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Amazon's The Rings Of Power Reveals Its Take On Lord Of The Rings' Most Abundant Monster

Amazon Studio's enormously expensive, highly-anticipated "The Lord of the Rings: The Rings of Power" series is quickly approaching its September 2 premiere date. The streaming giant has been slowly releasing little tidbits of information about different aspects of the show in the lead-up to that date, like the gripping first trailer released during the 2022 Super Bowl. So far, that breadcrumb trail has included a solid dose of intel. We've learned a lot about the proto-Hobbit Harfoots that the creators have developed for the show. We've also heard about things like the importance of language for the story, why the show has a massive budget, and how the narrative will be condensed to a much shorter timeline than Tolkien's nearly 3,500-year original chronology.

While we've seen plenty of updates about the Amazon adaptation's protagonists, though, we haven't seen much in the way of its antagonists. Sure, there is a glimpse of an ice troll from the first trailer. And, of course, the old man in the fire from that footage could be read as imposing. But there have been pitifully few details about who our heroes will be facing — until now.

On June 21, an exclusive report from IGN has given us our first real look at a creature that sprang from the mind of J.R.R. Tolkien and found a home on the page in the 20th century. The report draws information from an interview with Jamie Wilson, the head of the prosthetic department on "The Rings of Power," as well as executive producer Lindsey Weber — both of whom dish out plenty of grizzly details.

The Rings of Power will give Orcs their due

Traditionally, Orcs are seen as little more than cannon fodder in Tolkien's works. Yes, they occasionally are given dialogue and personalities, but by and large, they're pretty one-dimensional. They are malicious, terrified of their own masters, and they come in bulk. At least, that's how J.R.R. Tolkien's Orcs have been depicted in the past. However, according to crew members Jamie Wilson and Lindsay Weber, "The Lord of the Rings: The Rings of Power" is determined to shine a more comprehensive light on this vile yet fascinating Middle-earth culture.

Weber told IGN that she loves Orcs and creature design. She added that showrunners Patrick McKay and J.D. Payne have an equally strong love for them. "They love practical prosthetics and design," the executive producer shared, "and they felt that they needed exploration given that this is the Second Age and thousands of years before the events of the Third Age."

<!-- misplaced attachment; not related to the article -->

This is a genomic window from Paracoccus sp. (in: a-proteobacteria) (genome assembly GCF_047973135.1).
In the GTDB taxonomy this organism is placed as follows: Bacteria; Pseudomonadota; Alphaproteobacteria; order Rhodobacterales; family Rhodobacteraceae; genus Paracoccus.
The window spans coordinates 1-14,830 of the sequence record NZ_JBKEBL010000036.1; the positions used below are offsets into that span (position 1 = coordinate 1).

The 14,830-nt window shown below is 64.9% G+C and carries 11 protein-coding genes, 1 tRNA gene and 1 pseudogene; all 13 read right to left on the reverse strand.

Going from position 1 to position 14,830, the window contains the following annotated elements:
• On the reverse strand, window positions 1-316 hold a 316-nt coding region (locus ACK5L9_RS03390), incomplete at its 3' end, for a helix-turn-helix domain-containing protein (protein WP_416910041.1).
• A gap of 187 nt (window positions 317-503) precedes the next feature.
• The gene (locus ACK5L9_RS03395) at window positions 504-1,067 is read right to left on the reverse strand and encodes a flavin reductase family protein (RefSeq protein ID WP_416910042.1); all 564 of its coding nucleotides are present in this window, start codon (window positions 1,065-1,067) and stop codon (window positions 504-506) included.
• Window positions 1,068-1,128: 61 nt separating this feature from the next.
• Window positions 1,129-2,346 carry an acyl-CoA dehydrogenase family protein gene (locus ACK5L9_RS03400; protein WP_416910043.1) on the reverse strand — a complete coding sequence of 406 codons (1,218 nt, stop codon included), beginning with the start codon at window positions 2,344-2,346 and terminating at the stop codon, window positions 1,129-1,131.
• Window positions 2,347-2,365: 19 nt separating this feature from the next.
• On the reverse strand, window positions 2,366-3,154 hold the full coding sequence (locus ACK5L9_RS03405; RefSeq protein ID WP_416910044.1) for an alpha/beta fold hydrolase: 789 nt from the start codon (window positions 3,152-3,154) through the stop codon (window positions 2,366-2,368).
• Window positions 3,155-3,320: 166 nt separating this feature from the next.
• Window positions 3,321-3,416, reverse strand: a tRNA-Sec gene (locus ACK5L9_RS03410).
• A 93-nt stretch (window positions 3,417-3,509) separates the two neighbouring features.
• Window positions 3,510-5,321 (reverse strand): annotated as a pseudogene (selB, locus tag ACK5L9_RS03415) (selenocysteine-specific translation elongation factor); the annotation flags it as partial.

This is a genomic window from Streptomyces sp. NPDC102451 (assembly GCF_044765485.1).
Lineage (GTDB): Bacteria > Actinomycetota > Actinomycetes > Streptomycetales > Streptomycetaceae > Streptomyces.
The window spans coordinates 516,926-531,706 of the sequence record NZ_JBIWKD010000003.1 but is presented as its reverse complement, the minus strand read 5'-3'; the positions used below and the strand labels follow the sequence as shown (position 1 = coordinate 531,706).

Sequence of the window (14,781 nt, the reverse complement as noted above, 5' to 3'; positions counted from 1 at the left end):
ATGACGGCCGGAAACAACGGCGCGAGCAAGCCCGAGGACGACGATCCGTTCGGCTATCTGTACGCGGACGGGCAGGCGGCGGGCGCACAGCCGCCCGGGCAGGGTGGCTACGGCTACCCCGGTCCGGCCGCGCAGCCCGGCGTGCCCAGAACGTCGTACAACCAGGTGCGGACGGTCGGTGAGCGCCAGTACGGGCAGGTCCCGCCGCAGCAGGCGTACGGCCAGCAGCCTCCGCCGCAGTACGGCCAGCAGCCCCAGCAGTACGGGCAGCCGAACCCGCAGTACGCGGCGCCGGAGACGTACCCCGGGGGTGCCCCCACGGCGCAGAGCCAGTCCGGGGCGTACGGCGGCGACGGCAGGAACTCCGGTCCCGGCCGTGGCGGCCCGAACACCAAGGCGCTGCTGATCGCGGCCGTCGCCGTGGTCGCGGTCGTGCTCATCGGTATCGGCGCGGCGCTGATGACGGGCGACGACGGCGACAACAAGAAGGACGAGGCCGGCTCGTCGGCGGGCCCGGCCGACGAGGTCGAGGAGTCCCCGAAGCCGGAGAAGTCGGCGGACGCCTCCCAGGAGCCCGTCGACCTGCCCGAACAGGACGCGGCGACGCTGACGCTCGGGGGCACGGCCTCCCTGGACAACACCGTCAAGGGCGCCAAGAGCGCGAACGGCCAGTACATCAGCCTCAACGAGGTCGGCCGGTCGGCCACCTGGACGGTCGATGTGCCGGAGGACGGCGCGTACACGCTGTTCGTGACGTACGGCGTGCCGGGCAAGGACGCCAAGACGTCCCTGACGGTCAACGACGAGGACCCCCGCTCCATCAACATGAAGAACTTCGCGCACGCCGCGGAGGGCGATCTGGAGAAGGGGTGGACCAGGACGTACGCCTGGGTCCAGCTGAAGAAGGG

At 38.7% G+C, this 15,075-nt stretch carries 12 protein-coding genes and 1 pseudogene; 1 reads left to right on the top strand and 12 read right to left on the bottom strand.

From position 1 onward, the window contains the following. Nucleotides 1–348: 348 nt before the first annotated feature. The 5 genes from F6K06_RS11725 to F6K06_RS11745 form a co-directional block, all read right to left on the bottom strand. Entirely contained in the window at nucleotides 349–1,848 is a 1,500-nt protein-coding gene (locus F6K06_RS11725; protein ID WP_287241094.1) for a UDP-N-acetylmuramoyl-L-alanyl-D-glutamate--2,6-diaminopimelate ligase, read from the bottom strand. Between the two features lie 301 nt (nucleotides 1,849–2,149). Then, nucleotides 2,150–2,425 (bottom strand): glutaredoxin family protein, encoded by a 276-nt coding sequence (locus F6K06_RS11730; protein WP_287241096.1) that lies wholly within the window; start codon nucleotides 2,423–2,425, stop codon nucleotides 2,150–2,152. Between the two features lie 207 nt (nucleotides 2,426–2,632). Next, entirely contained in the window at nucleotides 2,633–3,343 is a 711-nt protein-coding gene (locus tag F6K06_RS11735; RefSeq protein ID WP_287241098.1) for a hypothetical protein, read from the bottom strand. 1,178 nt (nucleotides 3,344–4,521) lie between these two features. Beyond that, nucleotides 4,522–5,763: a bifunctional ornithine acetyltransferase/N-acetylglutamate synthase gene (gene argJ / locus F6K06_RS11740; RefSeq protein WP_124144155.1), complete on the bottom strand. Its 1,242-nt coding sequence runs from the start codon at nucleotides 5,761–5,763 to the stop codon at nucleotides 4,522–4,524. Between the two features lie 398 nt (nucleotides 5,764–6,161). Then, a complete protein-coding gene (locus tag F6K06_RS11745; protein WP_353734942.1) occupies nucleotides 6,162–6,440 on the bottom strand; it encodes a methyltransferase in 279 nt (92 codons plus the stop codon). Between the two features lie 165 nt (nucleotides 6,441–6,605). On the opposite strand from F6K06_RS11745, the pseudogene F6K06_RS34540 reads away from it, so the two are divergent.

The premise for Orcs at this point in the Middle-earth timeline is that they were all but wiped out just before the era when the show is set. The Orcs are also pictured as scattered and scavenging rather than organized into the dominating force that Sauron later uses.

Wilson pointed out, "Everyone thought, 'Yay, they've been wiped off Middle-earth.' But really they regressed into the dark in small little groups, and hid away, and lived in tunnels and sort of under Middle-earth." In "The Rings of Power," these antagonists re-emerge under a "so-called new leader who's going to lead them forward" — a possibly veiled reference to Joseph Mawle's character, who is been rumored to play a corrupted Elf named Adar and serve as the first season's primary antagonist (via Twitter).

The Rings of Power team is invested in giving Orcs dimension

Lindsey Weber's final statement near the end of the IGN interview reveals how much the "Rings of Power" team wants to breathe life into the Orcs in their iteration of Middle-earth. "My hope is that people will find dimension in [the Orcs] that they didn't previously consider and that they will be thrilled and horrified and also maybe feel a little something along the way."

This jives with Jamie Wilson's opinions on how Orcs will be represented in the show. The head of prosthetics adds that the appearance of the Orcs in "The Lord of the Rings: The Rings of Power" is different from those thousands of years later during "The Lord of the Rings." Wilson shared, "The way I described it to my team, it's a bit like these are the baby versions. They're not actually babies, but it's them coming out from the darkness."